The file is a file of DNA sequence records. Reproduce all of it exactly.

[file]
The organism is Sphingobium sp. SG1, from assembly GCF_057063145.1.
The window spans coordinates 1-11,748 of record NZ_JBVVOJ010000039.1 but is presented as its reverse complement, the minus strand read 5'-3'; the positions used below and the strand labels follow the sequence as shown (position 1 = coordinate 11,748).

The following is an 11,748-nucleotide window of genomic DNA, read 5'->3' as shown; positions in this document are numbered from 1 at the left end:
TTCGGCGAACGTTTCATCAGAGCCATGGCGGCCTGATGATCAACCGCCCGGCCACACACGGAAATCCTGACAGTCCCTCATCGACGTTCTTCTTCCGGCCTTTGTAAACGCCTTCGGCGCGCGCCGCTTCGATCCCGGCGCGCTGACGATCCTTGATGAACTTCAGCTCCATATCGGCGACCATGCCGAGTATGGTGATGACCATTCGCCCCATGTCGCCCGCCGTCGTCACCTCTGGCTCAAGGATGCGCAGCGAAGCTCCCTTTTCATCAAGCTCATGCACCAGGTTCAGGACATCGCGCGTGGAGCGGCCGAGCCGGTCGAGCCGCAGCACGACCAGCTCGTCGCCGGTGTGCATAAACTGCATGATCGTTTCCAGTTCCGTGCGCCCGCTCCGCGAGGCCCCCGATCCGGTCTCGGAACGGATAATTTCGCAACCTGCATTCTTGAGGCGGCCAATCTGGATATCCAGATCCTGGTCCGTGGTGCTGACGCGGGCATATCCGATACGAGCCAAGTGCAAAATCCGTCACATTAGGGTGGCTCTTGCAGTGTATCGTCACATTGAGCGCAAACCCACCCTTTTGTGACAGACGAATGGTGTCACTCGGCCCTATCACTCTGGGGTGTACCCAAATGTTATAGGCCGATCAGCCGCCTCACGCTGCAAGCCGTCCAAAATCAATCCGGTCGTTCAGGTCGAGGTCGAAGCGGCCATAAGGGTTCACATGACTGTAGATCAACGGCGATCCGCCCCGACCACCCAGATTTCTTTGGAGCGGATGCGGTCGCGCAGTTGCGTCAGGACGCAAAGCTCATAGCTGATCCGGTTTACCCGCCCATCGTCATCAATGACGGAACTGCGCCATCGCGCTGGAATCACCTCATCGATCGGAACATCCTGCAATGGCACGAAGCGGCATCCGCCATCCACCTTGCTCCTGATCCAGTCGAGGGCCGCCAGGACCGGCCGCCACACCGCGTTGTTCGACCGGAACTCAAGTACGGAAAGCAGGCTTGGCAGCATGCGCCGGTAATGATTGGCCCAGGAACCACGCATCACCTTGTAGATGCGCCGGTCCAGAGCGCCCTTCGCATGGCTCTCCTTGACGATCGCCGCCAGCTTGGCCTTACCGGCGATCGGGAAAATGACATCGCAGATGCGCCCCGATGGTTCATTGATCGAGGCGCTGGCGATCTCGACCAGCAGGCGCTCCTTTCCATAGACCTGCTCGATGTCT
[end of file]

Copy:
The organism is Sphingobium sp. SG1, from assembly GCF_057063145.1.
The window spans coordinates 1-11,748 of record NZ_JBVVOJ010000039.1 but is presented as its reverse complement, the minus strand read 5'-3'; the positions used below and the strand labels follow the sequence as shown (position 1 = coordinate 11,748).

The following is an 11,748-nucleotide window of genomic DNA, read 5'->3' as shown; positions in this document are numbered from 1 at the left end:
TTCGGCGAACGTTTCATCAGAGCCATGGCGGCCTGATGATCAACCGCCCGGCCACACACGGAAATCCTGACAGTCCCTCATCGACGTTCTTCTTCCGGCCTTTGTAAACGCCTTCGGCGCGCGCCGCTTCGATCCCGGCGCGCTGACGATCCTTGATGAACTTCAGCTCCATATCGGCGACCATGCCGAGTATGGTGATGACCATTCGCCCCATGTCGCCCGCCGTCGTCACCTCTGGCTCAAGGATGCGCAGCGAAGCTCCCTTTTCATCAAGCTCATGCACCAGGTTCAGGACATCGCGCGTGGAGCGGCCGAGCCGGTCGAGCCGCAGCACGACCAGCTCGTCGCCGGTGTGCATAAACTGCATGATCGTTTCCAGTTCCGTGCGCCCGCTCCGCGAGGCCCCCGATCCGGTCTCGGAACGGATAATTTCGCAACCTGCATTCTTGAGGCGGCCAATCTGGATATCCAGATCCTGGTCCGTGGTGCTGACGCGGGCATATCCGATACGAGCCAAGTGCAAAATCCGTCACATTAGGGTGGCTCTTGCAGTGTATCGTCACATTGAGCGCAAACCCACCCTTTTGTGACAGACGAATGGTGTCACTCGGCCCTATCACTCTGGGGTGTACCCAAATGTTATAGGCCGATCAGCCGCCTCACGCTGCAAGCCGTCCAAAATCAATCCGGTCGTTCAGGTCGAGGTCGAAGCGGCCATAAGGGTTCACATGACTGTAGATCAACGGCGATCCGCCCCGACCACCCAGATTTCTTTGGAGCGGATGCGGTCGCGCAGTTGCGTCAGGACGCAAAGCTCATAGCTGATCCGGTTTACCCGCCCATCGTCATCAATGACGGAACTGCGCCATCGCGCTGGAATCACCTCATCGATCGGAACATCCTGCAATGGCACGAAGCGGCATCCGCCATCCACCTTGCTCCTGATCCAGTCGAGGGCCGCCAGGACCGGCCGCCACACCGCGTTGTTCGACCGGAACTCAAGTACGGAAAGCAGGCTTGGCAGCATGCGCCGGTAATGATTGGCCCAGGAACCACGCATCACCTTGTAGATGCGCCGGTCCAGAGCGCCCTTCGCATGGCTCTCCTTGACGATCGCCGCCAGCTTGGCCTTACCGGCGATCGGGAAAATGACATCGCAGATGCGCCCCGATGGTTCATTGATCGAGGCGCTGGCGATCTCGACCAGCAGGCGCTCCTTTCCATAGACCTGCTCGATGTCT